E.T. And Elliott Have Returned After 37 Years, But Don't Get Too Excited

E.T. is one of the only classic films of the last few decades that hasn't been given the reboot treatment -- until now.

Someone in Hollywood decided it was time to dust off the scaly extraterrestrial costume and reunite the friendly alien with a grown-up Elliott (actor Henry Thomas) for the first time since 1982.

But before you get your hopes up in anticipation of a sequel that would show which planet E.T. was phoning home to -- we have to warn you that a feature film, or even TV series, isn't in the works.

The iconic screen duo joined forces once again in the name of... advertising.

E.T. after finding out he's been missing out on the World Wide Web. Image: YouTube.

The four-minute clip released on YouTube shows E.T. landing in a snowy garden, where he meets the confused offspring of a now middle-aged Elliott, who runs outside when he hears his name called.

"You came back!" he exclaims to his old pal, before quickly catching him up on all the latest technology E.T. missed out on during his nearly four-decade absence from Earth -- the Internet! Virtual reality goggles! Smart TVs you can bark orders at!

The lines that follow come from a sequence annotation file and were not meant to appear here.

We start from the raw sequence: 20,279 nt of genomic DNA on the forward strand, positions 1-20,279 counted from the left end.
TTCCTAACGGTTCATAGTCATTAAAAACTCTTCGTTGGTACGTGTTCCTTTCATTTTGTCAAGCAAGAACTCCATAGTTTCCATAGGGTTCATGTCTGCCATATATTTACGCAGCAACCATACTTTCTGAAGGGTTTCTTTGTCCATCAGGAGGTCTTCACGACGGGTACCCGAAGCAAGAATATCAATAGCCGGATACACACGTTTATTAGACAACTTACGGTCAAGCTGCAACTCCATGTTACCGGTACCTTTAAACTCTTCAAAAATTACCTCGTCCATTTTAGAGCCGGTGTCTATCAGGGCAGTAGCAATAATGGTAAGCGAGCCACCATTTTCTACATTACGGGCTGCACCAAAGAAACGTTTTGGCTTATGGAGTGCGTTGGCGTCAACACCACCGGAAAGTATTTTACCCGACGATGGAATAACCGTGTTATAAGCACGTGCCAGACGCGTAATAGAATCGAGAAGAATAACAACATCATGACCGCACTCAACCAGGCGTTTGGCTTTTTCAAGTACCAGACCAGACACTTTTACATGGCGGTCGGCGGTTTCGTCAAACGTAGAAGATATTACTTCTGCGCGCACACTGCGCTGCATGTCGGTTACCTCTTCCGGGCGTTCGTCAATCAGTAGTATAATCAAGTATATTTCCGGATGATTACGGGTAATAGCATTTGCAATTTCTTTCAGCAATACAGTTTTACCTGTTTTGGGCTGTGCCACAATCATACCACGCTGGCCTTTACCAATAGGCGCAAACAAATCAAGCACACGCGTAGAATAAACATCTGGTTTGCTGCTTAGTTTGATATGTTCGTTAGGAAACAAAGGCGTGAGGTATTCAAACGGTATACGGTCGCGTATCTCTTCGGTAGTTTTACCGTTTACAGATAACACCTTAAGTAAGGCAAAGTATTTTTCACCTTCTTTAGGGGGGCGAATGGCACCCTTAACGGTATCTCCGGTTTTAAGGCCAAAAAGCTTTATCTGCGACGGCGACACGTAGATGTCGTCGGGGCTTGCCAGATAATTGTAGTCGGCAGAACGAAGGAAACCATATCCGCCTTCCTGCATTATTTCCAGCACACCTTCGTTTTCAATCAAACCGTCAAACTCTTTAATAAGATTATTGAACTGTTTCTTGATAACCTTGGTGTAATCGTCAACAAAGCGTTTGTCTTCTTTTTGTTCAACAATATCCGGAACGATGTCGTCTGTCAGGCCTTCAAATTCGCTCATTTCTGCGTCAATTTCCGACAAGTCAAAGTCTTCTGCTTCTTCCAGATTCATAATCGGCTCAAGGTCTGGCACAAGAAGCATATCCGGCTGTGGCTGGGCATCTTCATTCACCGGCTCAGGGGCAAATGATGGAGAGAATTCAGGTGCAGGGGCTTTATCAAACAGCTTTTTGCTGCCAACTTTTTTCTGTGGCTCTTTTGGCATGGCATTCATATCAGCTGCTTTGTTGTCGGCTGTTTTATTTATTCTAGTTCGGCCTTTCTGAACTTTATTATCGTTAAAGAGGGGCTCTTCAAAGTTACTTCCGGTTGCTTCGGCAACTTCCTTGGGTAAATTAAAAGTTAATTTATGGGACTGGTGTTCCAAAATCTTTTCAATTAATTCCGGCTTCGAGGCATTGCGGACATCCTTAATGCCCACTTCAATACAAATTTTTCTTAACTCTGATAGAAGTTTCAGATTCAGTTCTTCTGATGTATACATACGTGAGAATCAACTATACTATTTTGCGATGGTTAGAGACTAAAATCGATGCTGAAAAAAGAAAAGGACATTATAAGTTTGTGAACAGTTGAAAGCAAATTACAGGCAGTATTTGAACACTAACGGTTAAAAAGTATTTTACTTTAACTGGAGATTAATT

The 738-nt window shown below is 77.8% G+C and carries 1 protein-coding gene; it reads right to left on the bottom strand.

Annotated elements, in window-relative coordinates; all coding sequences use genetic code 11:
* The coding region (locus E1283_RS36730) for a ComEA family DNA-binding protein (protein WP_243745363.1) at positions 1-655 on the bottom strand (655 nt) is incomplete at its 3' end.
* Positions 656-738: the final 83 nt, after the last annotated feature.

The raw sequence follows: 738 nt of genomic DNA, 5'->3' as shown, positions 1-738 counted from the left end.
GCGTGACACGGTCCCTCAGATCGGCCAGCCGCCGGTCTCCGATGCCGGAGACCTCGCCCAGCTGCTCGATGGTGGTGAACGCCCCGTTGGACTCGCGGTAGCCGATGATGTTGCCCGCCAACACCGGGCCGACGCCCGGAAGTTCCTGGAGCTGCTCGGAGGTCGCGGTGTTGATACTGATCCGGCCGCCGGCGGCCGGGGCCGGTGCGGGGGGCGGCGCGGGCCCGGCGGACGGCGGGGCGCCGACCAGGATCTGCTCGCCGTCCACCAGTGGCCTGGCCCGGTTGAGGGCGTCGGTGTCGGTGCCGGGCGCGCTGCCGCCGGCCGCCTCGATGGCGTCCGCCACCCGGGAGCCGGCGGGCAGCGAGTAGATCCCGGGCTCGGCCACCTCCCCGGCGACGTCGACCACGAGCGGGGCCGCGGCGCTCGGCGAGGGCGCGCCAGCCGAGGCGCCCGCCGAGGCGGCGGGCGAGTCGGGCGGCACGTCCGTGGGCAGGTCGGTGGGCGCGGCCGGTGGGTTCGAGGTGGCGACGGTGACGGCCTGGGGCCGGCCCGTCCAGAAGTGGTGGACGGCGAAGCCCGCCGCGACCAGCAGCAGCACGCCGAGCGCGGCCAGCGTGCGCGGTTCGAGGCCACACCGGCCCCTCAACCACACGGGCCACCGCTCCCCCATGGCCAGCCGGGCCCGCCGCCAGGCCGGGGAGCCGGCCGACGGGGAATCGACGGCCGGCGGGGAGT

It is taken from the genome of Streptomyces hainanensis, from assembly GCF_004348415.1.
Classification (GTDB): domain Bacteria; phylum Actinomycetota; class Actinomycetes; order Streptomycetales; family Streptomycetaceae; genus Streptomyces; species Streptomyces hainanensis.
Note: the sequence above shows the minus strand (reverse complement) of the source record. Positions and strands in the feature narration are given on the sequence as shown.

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E.T. obviously doesn't care about any of those mod-cons because he's an ALIEN with much cooler powers, and he promptly tells Elliott that he's missing his family, again.

The way you look at your old friend when they introduce you to on-demand streaming. Image: YouTube.

The film's heartwarming flying bicycle ending is re-created with Elliott's kids  -- and several more cutaways to iPads -- and we're all given a touching reminder to 'reconnect with family over the holidays' by the cable company responsible for this no doubt very costly project that premiered at the Macy's Thanksgiving Day Parade.

It's a ploy reminiscent of that time in 2014 when a 'Seinfeld' reunion was being teased, only to be revealed as a short Superbowl commercial for 'Comedians In Cars Getting Coffee' featuring Seinfeld and Jason Alexander.

Although we might complain about the classics being taken over by advertising, a five-minute spot usually means that a full reunion or reboot treatment isn't in the works -- and that's a win in itself.

Main Image: YouTube.